Budgeting: Why Bayelsa Environment Shouldn Be On Front Burner
By: ALAGOA MORRIS
It is only proper to commence this article with this quote,’’ The Environment is Our Life, Let’s Protect It’’. For the common good, it is important to use this medium to appeal to the Bayelsa State House of Assembly to do an upward review of the proposal made for the Ministry of Environment in the 2019 Budget; for very obvious reasons.
Environmentally, the uniqueness of the Bayelsa State cannot be over emphasized. Both geologically and geographically, the state typifies what a true delta should be; relatively low-lying topography. Unlike some other states in the Niger Delta where you find high grounds; Bayelsa State is below sea level. Apart from having the longest stretch of the Atlantic Coastline, the Bayelsa environment has been described as being more riverine than Rivers State and most deltaic than Delta State. Bordered in the East by Rivers State and in the West by Delta State, Bayelsa which has countless number of creeks and creeklets also has a good number of some of the famous rivers [tributaries of the River Niger] which empties into the Atlantic Ocean. These great bodies of water emptying their contents into the Ocean includes: Dodo River, Pennington River, Digatoro Creek, Middleton River, Ikebiri Creek, Fish Town River, Sangana River, Nun River, Brass River, St. Nicholas River, Santa Barbara River and San Bartholomew River.
A cursory glance at the February, 2008 Second Edition administrative Map of the state shows the Atlantic shoreline of Bayelsa State running from the Bight of Bonny in the East to the Bight of Benin in the West; giving it the longest coastline on the Atlantic.
The Bayelsa environment boasts of several mangrove and rainforest swamps, Lakes, Vegetation and arable farmlands even though most farmland are used on seasonal basis due to the annual flood. Communities in the state are situated along river banks or at the shoreline of the Atlantic Ocean. Traditionally, the people are great fisher folks and farmers. Hunting, logging, carving and weaving with materials sourced from the immediate environment are all part of the traditional and economic activities of the people.
Even though the Bayelsa environment is richly endowed with natural resources such as seafood, forest resources and the black gold; the state is also faced with man-made and natural environmental challenges. It is no longer news that the state is most polluted in terms of oil/gas industry operations. In 2014, the leadership of the National Oil Spill Detection and Response Agency [NOSDRA] pronounced Bayelsa environment as having the most oil industry induced pollution in the Niger Delta; with about forty oil spill incidents monthly. The issue of pollution as regards gas flaring and oil spills have received global attention as Environmental NGOs, foreign and local media organizations have played roles which has placed the situation to national and international audiences.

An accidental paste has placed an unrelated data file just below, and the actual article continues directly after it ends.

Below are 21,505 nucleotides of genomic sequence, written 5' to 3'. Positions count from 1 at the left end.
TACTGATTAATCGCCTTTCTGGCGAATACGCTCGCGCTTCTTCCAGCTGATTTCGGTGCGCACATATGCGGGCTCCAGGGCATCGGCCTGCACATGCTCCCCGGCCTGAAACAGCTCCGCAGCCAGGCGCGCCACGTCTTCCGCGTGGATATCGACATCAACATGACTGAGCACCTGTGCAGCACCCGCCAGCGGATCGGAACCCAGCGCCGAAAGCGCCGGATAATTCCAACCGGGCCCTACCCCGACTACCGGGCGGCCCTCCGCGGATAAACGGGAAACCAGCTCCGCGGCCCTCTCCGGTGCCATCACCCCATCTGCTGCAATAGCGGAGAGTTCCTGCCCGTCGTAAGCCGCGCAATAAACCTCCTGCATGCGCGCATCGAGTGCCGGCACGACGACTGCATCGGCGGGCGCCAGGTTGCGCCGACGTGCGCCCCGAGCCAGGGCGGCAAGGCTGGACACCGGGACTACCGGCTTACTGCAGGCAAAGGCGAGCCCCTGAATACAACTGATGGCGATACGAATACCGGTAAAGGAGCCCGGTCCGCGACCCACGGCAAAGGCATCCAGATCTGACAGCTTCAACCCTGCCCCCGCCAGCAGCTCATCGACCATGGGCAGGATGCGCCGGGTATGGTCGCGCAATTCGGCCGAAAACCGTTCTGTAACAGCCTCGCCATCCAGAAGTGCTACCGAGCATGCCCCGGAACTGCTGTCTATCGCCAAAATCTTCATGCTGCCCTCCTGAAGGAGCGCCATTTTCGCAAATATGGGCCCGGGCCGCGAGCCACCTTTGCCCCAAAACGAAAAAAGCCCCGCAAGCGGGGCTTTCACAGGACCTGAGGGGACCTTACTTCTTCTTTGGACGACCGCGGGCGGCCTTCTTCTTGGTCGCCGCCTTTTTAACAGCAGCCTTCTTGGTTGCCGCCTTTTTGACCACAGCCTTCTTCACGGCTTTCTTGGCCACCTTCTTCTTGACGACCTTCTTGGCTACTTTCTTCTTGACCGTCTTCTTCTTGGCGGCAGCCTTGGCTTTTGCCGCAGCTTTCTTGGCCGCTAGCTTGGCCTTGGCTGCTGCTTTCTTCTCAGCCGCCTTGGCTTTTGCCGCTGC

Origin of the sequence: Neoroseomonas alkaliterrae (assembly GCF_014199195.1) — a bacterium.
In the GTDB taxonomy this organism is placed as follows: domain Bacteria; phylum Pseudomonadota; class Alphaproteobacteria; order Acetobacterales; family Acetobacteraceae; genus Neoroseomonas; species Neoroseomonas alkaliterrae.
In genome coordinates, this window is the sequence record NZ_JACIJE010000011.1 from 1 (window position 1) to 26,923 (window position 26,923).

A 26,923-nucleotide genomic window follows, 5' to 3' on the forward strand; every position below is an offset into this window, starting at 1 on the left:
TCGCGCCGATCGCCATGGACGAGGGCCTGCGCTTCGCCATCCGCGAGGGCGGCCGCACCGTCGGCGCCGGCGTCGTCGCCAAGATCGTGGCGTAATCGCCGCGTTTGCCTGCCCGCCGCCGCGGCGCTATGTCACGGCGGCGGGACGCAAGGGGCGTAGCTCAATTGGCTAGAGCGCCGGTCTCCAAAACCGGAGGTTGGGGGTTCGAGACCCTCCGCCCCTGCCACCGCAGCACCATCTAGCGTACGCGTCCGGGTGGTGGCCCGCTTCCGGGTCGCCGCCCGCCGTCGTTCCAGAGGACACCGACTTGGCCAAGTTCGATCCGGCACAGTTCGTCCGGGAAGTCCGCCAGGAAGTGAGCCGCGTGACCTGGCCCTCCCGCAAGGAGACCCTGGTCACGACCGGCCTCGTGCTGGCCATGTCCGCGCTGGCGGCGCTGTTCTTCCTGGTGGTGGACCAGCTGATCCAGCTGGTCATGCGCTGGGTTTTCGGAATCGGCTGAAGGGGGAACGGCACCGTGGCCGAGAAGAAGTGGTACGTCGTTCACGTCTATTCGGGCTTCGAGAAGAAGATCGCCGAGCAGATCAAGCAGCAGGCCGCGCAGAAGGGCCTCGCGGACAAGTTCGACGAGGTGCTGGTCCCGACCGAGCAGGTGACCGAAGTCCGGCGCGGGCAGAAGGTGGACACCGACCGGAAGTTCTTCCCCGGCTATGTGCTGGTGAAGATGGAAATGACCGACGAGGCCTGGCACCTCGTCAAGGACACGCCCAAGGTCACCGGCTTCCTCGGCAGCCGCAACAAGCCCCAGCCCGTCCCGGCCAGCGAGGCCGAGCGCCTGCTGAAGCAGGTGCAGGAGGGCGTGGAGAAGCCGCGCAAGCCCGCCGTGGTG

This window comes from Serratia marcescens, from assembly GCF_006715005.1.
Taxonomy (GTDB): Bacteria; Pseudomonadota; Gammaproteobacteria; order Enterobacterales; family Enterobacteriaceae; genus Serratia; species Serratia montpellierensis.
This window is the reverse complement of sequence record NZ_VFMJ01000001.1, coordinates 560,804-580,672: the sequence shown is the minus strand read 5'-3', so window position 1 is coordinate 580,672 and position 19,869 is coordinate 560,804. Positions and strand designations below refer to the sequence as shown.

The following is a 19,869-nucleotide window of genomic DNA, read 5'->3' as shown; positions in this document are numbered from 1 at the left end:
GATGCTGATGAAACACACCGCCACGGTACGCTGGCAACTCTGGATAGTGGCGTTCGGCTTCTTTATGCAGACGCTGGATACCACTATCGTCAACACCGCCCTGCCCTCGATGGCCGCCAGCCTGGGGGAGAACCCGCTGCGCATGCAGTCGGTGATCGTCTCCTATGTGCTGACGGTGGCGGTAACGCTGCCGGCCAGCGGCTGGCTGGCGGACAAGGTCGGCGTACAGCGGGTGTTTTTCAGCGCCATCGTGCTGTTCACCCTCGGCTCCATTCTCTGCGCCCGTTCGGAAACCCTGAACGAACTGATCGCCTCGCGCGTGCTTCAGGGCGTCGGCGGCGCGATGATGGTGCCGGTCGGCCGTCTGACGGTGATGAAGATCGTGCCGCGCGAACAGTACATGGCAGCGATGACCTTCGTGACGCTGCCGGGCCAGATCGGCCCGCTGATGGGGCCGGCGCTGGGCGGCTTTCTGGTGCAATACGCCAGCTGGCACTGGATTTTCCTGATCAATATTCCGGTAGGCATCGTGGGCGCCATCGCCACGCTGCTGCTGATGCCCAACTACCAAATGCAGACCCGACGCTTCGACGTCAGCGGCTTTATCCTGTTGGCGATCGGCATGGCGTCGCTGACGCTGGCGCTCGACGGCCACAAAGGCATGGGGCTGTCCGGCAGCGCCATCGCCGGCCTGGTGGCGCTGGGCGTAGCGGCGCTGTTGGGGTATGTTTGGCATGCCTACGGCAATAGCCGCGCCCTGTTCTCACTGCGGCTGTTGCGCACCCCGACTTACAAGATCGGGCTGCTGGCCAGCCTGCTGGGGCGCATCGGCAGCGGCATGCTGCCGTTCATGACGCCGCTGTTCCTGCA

While little or nothing has been done by the federal government to address oil industry induced pollution in Bayelsa state, the challenges posed by the unique terrain as per flood and erosion remains overwhelming. The low-lying topography is, unarguably responsible for the seasonal flooding experienced annually by communities; even the state capital and environs. The twin sisters of flooding and coastal erosion affecting several communities right from the Creeks to the fringes of the Atlantic Ocean has remained two major ecological challenges communities in the state are contending with. Individual efforts to save their houses and other community property have not been effective as the phenomenon is beyond community resources to contain.
The great floods of 2012 and 2018 bear eloquent testimonies to the fact that Bayelsa State needs to take urgent steps and do something more than ordinary. Addressing these twin ecological challenges in first-aid, cosmetic and fire brigade manner by the State government portrays the state as unserious. Ordinarily, Bayelsa knowing its ecological challenges ought not to wait for any predictions by any agency before doing the needful. What is required in the circumstance is nothing by large scale environmental surgery planned and executed over time; in phases with commitment.
Agreed that the Federal Government interventionist agency, the Niger Delta Development Commission [NDDC] has awarded several shoreline protection contracts to some indigenes; sadly almost 100 percent of these contracts are either completely abandoned or never started at all. This is a great minus to the state and those who received mobilization funds for the contracts but failed to do any appreciable job should be considered internal enemies of our communities and people. There is every need for the state government to relocate the environment from its present back bench position to the front burner. This is so because, according to the frontline Environmental advocacy group [Environmental Rights Action/Friends of the Earth Nigeria [ERA/FoEN]; the Environment is Our Life and we need to protect the environment. This truism about the need to protect the environment has the aura of urgency in the case of Bayelsa state, for very obvious reasons; it’s very unique deltaic disposition. The environment OUGHT to occupy frontline, shoulder to shoulder and at least; among the first five priorities of the state in terms of budgeting. This should be reflected in the annual budget of the state as all other sectors are linked in one way or the other to the environment.
Whether it is tourism, Education, Health, Infrastructural development, Agriculture, Commerce and Industry; they all have positive relationship with the environment. Only recently, between September and December, 2018 a lot of Bayelsans and residents were denied their means of livelihood and accommodation; owing to the flood. People were forced to abandon their houses or communities and relocated in search of safe havens. Public schools went on forced break, even as commercial and religious activities were also negatively affected. A lot of businesses suffered losses within the period under reference; including loss of farm produce.